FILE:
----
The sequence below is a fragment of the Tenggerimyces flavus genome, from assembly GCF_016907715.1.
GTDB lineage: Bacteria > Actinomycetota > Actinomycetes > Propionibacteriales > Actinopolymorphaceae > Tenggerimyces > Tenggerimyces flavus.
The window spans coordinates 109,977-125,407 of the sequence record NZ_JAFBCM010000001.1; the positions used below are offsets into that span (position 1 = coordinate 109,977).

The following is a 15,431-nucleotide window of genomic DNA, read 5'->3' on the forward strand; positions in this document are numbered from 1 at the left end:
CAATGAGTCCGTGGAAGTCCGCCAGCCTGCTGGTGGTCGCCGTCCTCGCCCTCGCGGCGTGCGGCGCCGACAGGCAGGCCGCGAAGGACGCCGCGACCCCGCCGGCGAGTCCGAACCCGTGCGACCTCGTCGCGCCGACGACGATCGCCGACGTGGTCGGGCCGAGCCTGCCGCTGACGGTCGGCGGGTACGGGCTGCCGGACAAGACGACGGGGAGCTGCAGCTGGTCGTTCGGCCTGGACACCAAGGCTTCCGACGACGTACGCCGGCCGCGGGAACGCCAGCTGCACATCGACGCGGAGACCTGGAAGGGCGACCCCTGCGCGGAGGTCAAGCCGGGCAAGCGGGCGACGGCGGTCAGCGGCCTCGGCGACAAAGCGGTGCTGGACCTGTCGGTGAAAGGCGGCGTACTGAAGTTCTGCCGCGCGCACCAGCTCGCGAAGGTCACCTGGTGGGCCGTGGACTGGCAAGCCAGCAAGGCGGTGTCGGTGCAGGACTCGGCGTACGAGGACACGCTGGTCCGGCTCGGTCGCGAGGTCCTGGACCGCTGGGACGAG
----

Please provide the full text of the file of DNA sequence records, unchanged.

The sequence below is a fragment of the Tenggerimyces flavus genome, from assembly GCF_016907715.1.
GTDB lineage: Bacteria > Actinomycetota > Actinomycetes > Propionibacteriales > Actinopolymorphaceae > Tenggerimyces > Tenggerimyces flavus.
The window spans coordinates 109,977-125,407 of the sequence record NZ_JAFBCM010000001.1; the positions used below are offsets into that span (position 1 = coordinate 109,977).

The following is a 15,431-nucleotide window of genomic DNA, read 5'->3' on the forward strand; positions in this document are numbered from 1 at the left end:
CAATGAGTCCGTGGAAGTCCGCCAGCCTGCTGGTGGTCGCCGTCCTCGCCCTCGCGGCGTGCGGCGCCGACAGGCAGGCCGCGAAGGACGCCGCGACCCCGCCGGCGAGTCCGAACCCGTGCGACCTCGTCGCGCCGACGACGATCGCCGACGTGGTCGGGCCGAGCCTGCCGCTGACGGTCGGCGGGTACGGGCTGCCGGACAAGACGACGGGGAGCTGCAGCTGGTCGTTCGGCCTGGACACCAAGGCTTCCGACGACGTACGCCGGCCGCGGGAACGCCAGCTGCACATCGACGCGGAGACCTGGAAGGGCGACCCCTGCGCGGAGGTCAAGCCGGGCAAGCGGGCGACGGCGGTCAGCGGCCTCGGCGACAAAGCGGTGCTGGACCTGTCGGTGAAAGGCGGCGTACTGAAGTTCTGCCGCGCGCACCAGCTCGCGAAGGTCACCTGGTGGGCCGTGGACTGGCAAGCCAGCAAGGCGGTGTCGGTGCAGGACTCGGCGTACGAGGACACGCTGGTCCGGCTCGGTCGCGAGGTCCTGGACCGCTGGGACGAG